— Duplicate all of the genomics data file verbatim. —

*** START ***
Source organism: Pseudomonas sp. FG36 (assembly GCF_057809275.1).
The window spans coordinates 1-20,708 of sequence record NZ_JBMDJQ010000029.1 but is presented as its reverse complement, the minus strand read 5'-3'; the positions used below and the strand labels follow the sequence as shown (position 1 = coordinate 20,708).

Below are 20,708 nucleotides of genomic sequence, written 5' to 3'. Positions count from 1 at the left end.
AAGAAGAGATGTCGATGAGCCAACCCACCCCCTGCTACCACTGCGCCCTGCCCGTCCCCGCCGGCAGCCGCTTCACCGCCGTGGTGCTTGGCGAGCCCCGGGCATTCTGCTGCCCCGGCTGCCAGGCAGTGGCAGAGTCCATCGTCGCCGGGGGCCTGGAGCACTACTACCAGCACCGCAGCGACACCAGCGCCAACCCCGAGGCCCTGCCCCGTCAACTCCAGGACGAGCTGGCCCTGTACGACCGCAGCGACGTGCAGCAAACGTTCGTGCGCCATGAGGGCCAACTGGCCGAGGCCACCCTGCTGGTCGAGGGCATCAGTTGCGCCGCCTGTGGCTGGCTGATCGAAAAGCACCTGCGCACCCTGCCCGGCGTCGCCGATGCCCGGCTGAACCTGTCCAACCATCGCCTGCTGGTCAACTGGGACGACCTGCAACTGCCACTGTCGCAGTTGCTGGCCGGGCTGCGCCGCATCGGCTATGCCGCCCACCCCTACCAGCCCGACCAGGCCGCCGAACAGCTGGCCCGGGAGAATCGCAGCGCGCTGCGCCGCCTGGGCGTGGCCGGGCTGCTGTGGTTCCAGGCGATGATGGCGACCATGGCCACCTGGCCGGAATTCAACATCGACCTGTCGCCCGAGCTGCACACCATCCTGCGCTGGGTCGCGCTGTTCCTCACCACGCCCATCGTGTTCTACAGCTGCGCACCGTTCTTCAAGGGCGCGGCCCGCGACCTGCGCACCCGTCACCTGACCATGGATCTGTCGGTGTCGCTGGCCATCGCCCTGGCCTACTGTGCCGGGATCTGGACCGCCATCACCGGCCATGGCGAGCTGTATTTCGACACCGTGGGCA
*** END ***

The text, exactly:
Source organism: Pseudomonas sp. FG36 (assembly GCF_057809275.1).
The window spans coordinates 1-20,708 of sequence record NZ_JBMDJQ010000029.1 but is presented as its reverse complement, the minus strand read 5'-3'; the positions used below and the strand labels follow the sequence as shown (position 1 = coordinate 20,708).

Below are 20,708 nucleotides of genomic sequence, written 5' to 3'. Positions count from 1 at the left end.
AAGAAGAGATGTCGATGAGCCAACCCACCCCCTGCTACCACTGCGCCCTGCCCGTCCCCGCCGGCAGCCGCTTCACCGCCGTGGTGCTTGGCGAGCCCCGGGCATTCTGCTGCCCCGGCTGCCAGGCAGTGGCAGAGTCCATCGTCGCCGGGGGCCTGGAGCACTACTACCAGCACCGCAGCGACACCAGCGCCAACCCCGAGGCCCTGCCCCGTCAACTCCAGGACGAGCTGGCCCTGTACGACCGCAGCGACGTGCAGCAAACGTTCGTGCGCCATGAGGGCCAACTGGCCGAGGCCACCCTGCTGGTCGAGGGCATCAGTTGCGCCGCCTGTGGCTGGCTGATCGAAAAGCACCTGCGCACCCTGCCCGGCGTCGCCGATGCCCGGCTGAACCTGTCCAACCATCGCCTGCTGGTCAACTGGGACGACCTGCAACTGCCACTGTCGCAGTTGCTGGCCGGGCTGCGCCGCATCGGCTATGCCGCCCACCCCTACCAGCCCGACCAGGCCGCCGAACAGCTGGCCCGGGAGAATCGCAGCGCGCTGCGCCGCCTGGGCGTGGCCGGGCTGCTGTGGTTCCAGGCGATGATGGCGACCATGGCCACCTGGCCGGAATTCAACATCGACCTGTCGCCCGAGCTGCACACCATCCTGCGCTGGGTCGCGCTGTTCCTCACCACGCCCATCGTGTTCTACAGCTGCGCACCGTTCTTCAAGGGCGCGGCCCGCGACCTGCGCACCCGTCACCTGACCATGGATCTGTCGGTGTCGCTGGCCATCGCCCTGGCCTACTGTGCCGGGATCTGGACCGCCATCACCGGCCATGGCGAGCTGTATTTCGACACCGTGGGCA